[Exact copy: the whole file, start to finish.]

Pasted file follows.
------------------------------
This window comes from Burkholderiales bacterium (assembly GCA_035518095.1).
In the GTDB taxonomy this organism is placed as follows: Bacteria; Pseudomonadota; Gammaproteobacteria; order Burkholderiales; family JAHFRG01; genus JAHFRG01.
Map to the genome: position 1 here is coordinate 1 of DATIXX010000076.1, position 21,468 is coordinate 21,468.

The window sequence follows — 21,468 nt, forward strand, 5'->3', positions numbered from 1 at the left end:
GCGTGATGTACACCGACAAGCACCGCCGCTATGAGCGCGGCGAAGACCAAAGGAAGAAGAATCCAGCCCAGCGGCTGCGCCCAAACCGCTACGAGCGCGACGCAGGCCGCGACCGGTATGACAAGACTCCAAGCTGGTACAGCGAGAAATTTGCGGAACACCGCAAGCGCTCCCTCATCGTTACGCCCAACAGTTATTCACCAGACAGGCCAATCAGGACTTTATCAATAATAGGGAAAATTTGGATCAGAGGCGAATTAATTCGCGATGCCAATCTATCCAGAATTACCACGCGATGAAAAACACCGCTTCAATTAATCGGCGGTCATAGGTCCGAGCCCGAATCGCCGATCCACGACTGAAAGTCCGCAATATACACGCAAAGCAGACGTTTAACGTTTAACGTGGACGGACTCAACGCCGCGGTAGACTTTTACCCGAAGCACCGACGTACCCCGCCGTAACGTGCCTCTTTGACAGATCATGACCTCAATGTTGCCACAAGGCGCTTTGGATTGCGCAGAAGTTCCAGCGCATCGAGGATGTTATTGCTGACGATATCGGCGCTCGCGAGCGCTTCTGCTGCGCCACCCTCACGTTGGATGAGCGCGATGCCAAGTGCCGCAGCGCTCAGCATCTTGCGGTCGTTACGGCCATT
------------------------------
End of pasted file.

This window comes from Burkholderiales bacterium (assembly GCA_035518095.1).
In the GTDB taxonomy this organism is placed as follows: Bacteria; Pseudomonadota; Gammaproteobacteria; order Burkholderiales; family JAHFRG01; genus JAHFRG01.
Map to the genome: position 1 here is coordinate 1 of DATIXX010000076.1, position 21,468 is coordinate 21,468.

The window sequence follows — 21,468 nt, forward strand, 5'->3', positions numbered from 1 at the left end:
GCGTGATGTACACCGACAAGCACCGCCGCTATGAGCGCGGCGAAGACCAAAGGAAGAAGAATCCAGCCCAGCGGCTGCGCCCAAACCGCTACGAGCGCGACGCAGGCCGCGACCGGTATGACAAGACTCCAAGCTGGTACAGCGAGAAATTTGCGGAACACCGCAAGCGCTCCCTCATCGTTACGCCCAACAGTTATTCACCAGACAGGCCAATCAGGACTTTATCAATAATAGGGAAAATTTGGATCAGAGGCGAATTAATTCGCGATGCCAATCTATCCAGAATTACCACGCGATGAAAAACACCGCTTCAATTAATCGGCGGTCATAGGTCCGAGCCCGAATCGCCGATCCACGACTGAAAGTCCGCAATATACACGCAAAGCAGACGTTTAACGTTTAACGTGGACGGACTCAACGCCGCGGTAGACTTTTACCCGAAGCACCGACGTACCCCGCCGTAACGTGCCTCTTTGACAGATCATGACCTCAATGTTGCCACAAGGCGCTTTGGATTGCGCAGAAGTTCCAGCGCATCGAGGATGTTATTGCTGACGATATCGGCGCTCGCGAGCGCTTCTGCTGCGCCACCCTCACGTTGGATGAGCGCGATGCCAAGTGCCGCAGCGCTCAGCATCTTGCGGTCGTTACGGCCATT